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Clause 1 — Main rate of corporation tax for financial year 2011

Part of Finance Bill – in the House of Commons at 8:00 pm on 12th July 2010.

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Photo of David Gauke David Gauke The Exchequer Secretary 8:00 pm, 12th July 2010

Amendments 21, 34 and 50 relate to the impact of the corporation tax cuts on the banking sector. Amendment 21 would leave the

"main rate of corporation tax for financial year 2011...at 28%" for

"banking institutions", disapplying the 1% decrease, and amendments 34 and 50 ask for an assessment of the impact of the rate reduction on banks.

The proposals are helpful. Understandably, there is a frustration with the banking sector and a desire that it pay a fair share. The Government share that belief. We think that banks should make a fair contribution in respect of the risk that they pose for the UK financial system, which we have seen in the past few years. That is exactly why we announced in the Budget the introduction of a bank levy from 1 January 2011. Tomorrow, my hon. Friend the Financial Secretary to the Treasury will announce a public consultation with a view to implementing the levy on that date, and the measure will be included in next year's Finance Bill.

The levy is a surgical approach, intended to encourage banks to move to less risky funding profiles, and a contribution reflective of economic risk. A tax based simply on profits, such as corporation tax, is not related to risk and will not create the behavioural effect that we believe the banking levy will achieve.

The overall impact on banks of the proposed reduction in corporation tax depends on a number of factors, and I will provide some details in a moment. None the less, I should like to put it on record that it is entirely right that hon. Members ask such questions. My hon. Friend Andrew George made a thoughtful and probing speech, and I was also interested to hear the comments of Stephen Timms. However, I wondered, given his concern about the impact on the banking sector, precisely which angle he was coming from. Those who remember the debate prior to the general election will recall, for example, the remarks of the then Chancellor, Mr Darling who, in an interview on "The Andrew Marr Show" on 21 March, argued against proposals for a unilateral bank levy, saying that he thought it could work only if there were international agreement, as my hon. Friend Matthew Hancock said.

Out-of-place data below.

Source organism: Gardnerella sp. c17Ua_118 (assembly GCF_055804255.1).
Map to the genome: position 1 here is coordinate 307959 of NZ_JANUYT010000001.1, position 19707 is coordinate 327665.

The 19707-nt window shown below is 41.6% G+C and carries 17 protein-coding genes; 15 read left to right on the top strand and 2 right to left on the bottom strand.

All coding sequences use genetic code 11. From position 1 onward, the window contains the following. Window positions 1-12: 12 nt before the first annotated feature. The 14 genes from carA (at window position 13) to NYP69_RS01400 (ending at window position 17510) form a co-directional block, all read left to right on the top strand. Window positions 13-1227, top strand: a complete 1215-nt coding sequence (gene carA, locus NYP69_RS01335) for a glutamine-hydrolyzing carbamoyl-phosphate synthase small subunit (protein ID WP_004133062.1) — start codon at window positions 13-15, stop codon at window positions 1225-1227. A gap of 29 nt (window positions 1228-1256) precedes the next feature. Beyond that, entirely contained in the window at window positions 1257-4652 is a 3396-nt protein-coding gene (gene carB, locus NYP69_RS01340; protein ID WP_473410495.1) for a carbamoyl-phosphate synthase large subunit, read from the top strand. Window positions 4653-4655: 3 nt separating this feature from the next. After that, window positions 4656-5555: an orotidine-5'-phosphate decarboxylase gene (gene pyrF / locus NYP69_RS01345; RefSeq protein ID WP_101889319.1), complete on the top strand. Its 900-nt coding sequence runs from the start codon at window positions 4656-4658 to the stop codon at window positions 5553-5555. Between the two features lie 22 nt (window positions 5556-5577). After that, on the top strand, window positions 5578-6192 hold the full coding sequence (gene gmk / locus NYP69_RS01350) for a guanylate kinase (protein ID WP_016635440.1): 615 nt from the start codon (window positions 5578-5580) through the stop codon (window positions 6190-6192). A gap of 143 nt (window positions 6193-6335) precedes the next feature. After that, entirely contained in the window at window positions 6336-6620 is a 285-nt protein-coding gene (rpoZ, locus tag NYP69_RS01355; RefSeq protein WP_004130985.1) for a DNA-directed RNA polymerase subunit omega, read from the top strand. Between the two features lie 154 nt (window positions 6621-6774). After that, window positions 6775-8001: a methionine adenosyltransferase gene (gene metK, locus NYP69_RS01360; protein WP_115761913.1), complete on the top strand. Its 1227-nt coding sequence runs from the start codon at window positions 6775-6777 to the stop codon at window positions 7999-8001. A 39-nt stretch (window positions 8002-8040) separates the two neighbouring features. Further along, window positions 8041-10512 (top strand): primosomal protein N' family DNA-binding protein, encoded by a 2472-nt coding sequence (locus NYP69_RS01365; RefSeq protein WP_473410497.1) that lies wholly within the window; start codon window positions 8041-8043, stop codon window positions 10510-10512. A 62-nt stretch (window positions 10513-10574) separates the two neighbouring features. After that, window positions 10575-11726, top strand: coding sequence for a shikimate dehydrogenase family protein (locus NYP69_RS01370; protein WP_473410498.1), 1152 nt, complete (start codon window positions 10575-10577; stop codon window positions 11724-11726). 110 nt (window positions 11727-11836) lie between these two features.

Of the Conservatives' policy of introducing a unilateral bank levy, which was also a policy of the Liberal Democrats, the then Chancellor said that we were taking a hell of a risk, given that the banking industry employs more than 1 million people in this country. He seemed to be somewhat concerned that we were going to far and too hard. I do not know whether the shadow Minister is worried because the proposals are too tough on the banks, or because they are not tough enough.

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